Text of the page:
Response of sea-ice microbial communities to environmental d
Details of Research
TitleResponse of sea-ice microbial communities to environmental disturbance: An in situ transplant experiment in the AntarcticAbstractSea-ice microbial communities are integral to primary and secondary production in icecovered regions of the Southern Ocean, but few studies have characterised the heterogeneity of microbes within the ice or determined whether habitat variability influences community dynamics. We examined the response of sea-ice microbes to key physicochemical variables by conducting an 18 d reciprocal transplant experiment within Antarctic fast-ice. A series of ice cores were extracted from 2.6 m annual ice and reinserted upside down to expose resident microbial assemblages to significantly different light, temperature and salinity regimes. The abundance and community composition of bacteria, microalgae and protozoa was subsequently determined within 3 sections of each core (top, middle and bottom) and compared with experimental controls. Results demonstrate that iceassociated microbes are finely attuned to discrete microhabitats within the sea-ice matrix. Positive growth and a shift in community composition was observed for microalgae moved from the top to the bottom of the ice, but significant bleaching of photosynthetic pigments resulted in zero net growth for bottom-ice communities exposed to the surface. Although bacteria may have been less vulnerable to initial change in their microenvironment, there was no significant increase in the average abundance of cells at either end of the flipped cores after 18 d, despite a presumed increase in algal-derived dissolved organic matter. This suggests a significant lag in the response time of bacteria to available growth substrates and a temporary mÌalfunction Ìof the microbial loop. © Inter-Research 2011.AcknowledgementsWe acknowledge the logistical support of Antarctica New Zealand and, in particular, S. Gordon, Project Manager of the Latitudinal Gradient Project. A.M. was supported by a Victoria University of Wellington Postgraduate Scholarship for PhD Study and also thanks the Trans Antarctic Association for support in funding this research, K. M. Hare for graphic design and M. Kennedy for advice on phylogenetics. K.G.R. acknowledges the support of the Foundation of Research, Science & Technology (contract no. VICX0706).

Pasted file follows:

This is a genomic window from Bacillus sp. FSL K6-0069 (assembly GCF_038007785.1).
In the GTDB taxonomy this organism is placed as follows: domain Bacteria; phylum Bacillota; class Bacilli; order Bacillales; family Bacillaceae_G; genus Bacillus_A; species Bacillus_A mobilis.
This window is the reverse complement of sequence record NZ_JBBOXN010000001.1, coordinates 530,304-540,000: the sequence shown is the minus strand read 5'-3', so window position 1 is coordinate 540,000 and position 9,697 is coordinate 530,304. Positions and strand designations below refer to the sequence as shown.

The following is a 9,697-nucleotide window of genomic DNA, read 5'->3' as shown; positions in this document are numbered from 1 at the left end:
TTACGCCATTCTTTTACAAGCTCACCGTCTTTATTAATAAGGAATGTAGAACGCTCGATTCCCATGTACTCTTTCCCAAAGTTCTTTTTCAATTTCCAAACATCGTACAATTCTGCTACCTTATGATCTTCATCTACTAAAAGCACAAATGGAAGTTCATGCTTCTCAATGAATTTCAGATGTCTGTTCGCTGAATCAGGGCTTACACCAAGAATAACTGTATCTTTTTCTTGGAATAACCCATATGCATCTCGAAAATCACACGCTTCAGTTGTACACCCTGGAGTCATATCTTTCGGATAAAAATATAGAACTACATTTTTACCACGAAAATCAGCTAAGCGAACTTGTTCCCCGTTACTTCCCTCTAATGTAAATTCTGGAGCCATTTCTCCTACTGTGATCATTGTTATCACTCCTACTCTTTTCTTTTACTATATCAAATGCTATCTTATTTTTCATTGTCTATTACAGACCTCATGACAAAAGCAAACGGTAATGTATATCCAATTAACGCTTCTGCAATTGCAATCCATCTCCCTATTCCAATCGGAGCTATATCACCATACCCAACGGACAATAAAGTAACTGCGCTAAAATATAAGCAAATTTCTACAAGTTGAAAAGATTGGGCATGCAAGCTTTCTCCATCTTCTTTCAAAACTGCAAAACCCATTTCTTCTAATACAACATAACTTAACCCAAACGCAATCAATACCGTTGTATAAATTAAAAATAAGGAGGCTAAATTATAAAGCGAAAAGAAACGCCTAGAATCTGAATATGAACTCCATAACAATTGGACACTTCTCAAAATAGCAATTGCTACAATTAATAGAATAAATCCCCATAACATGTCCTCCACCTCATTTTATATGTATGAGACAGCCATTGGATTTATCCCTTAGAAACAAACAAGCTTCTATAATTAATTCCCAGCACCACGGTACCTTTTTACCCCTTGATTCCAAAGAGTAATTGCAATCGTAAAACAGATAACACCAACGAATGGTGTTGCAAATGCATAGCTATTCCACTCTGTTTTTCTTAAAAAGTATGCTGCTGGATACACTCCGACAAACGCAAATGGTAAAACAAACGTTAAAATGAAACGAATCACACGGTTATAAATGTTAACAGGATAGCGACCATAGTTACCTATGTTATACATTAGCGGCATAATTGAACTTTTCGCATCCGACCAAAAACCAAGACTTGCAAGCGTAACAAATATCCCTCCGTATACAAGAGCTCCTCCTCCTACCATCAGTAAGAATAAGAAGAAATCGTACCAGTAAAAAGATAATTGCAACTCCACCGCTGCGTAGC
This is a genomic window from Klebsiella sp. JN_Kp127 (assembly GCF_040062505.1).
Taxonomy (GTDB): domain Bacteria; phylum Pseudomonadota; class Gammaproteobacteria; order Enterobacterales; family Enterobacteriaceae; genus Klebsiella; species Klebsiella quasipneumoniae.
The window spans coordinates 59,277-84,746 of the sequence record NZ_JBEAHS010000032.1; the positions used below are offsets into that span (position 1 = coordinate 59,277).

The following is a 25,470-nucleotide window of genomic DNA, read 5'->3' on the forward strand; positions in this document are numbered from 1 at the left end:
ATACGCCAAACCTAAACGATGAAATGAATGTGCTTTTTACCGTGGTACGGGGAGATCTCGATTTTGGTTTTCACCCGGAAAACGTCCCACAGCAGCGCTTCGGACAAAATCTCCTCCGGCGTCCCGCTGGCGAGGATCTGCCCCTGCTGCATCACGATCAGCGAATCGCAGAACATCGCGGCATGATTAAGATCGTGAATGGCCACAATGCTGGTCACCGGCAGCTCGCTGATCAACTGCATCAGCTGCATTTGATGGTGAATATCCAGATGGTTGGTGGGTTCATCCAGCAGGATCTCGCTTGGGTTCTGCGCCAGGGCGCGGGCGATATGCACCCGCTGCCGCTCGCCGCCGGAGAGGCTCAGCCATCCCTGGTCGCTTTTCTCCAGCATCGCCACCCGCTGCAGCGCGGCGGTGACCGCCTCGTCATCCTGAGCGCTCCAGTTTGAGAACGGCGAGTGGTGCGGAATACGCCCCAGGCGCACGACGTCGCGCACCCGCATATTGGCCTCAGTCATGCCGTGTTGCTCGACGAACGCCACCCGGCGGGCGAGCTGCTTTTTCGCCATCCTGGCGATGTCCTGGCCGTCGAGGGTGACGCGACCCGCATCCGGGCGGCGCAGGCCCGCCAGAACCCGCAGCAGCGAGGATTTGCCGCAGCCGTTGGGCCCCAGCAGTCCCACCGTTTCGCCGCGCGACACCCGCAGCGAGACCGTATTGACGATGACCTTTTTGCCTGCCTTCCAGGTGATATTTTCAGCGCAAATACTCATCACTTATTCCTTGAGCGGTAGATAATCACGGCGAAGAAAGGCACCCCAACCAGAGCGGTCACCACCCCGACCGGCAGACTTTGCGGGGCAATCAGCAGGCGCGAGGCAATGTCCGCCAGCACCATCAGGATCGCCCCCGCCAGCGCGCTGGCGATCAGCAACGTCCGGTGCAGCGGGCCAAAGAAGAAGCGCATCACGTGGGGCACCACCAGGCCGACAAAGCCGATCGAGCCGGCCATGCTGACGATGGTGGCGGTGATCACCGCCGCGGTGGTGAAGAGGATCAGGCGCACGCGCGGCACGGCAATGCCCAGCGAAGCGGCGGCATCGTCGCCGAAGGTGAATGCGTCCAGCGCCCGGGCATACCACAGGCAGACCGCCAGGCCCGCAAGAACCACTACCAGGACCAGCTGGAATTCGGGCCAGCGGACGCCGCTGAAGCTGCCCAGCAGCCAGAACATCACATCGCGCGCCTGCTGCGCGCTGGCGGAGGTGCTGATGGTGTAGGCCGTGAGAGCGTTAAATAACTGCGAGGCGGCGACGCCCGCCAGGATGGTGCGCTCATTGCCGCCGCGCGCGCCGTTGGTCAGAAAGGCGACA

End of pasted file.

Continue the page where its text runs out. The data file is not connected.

1st AuthorMartin, A.AuthorMartin, A.Anderson, M.Thorn, C.Davy, S.Ryan, K.Year2011JournalMarine Ecology Progress SeriesVolume424Pages25-37DOI10.3354/meps08977URLhttps://www.scopus.com/inward/recor.....c9de23da3d52b99e641df8fa5Keywordsbacteriumdissolved organic matterelectrokinesisenvironmental disturbanceice covermicroalgamicrobial communitymicrobial loopphotosynthesisphysicochemical propertyprimary productionprotozoansea icesea surface salinitysea surface temperaturesecondary production, Southern Ocean, algaeBacteria (microorganisms)Protozoa, rank5Author KeywordsAntarcticaDGGEMicrobesMicrobial loopSea-iceTransplant experiment
TypeArticleCitationMartin, A., Anderson, M., Thorn, C., Davy, S. and Ryan, K. (2011). Response of sea-ice microbial communities to environmental disturbance: An in situ transplant experiment in the Antarctic. Marine Ecology Progress Series, 424: 25-37 doi:10.3354/meps08977
Antarctica NZ (26th Nov 2018). Response of sea-ice microbial communities to environmental d . In Website Antarctica NZ. Retrieved 26th Jul 2021 07:45, from https://adam.antarcticanz.govt.nz/nodes/view/63648